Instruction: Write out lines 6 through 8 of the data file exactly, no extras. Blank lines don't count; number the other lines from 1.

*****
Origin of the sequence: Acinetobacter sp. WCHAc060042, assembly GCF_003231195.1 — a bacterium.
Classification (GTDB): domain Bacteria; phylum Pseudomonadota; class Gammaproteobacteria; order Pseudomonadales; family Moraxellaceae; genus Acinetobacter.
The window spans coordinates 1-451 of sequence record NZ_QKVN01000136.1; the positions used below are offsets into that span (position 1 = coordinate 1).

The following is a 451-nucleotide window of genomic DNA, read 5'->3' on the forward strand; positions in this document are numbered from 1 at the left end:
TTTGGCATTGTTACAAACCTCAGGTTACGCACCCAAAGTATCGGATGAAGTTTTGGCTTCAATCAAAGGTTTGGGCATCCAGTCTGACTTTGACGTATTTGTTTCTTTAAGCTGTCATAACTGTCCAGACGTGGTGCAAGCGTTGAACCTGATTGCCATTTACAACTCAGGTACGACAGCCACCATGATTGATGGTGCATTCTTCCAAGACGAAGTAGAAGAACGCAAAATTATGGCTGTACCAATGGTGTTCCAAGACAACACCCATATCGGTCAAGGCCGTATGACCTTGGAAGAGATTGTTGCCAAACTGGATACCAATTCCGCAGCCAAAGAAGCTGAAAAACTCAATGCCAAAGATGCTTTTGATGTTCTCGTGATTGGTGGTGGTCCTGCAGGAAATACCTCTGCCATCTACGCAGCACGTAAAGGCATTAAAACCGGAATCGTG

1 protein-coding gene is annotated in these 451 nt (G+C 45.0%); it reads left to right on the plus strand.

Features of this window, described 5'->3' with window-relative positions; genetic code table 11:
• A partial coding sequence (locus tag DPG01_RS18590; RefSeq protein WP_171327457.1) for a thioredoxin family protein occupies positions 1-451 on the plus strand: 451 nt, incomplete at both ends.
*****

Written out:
1 protein-coding gene is annotated in these 451 nt (G+C 45.0%); it reads left to right on the plus strand.

Features of this window, described 5'->3' with window-relative positions; genetic code table 11:
• A partial coding sequence (locus tag DPG01_RS18590; RefSeq protein WP_171327457.1) for a thioredoxin family protein occupies positions 1-451 on the plus strand: 451 nt, incomplete at both ends.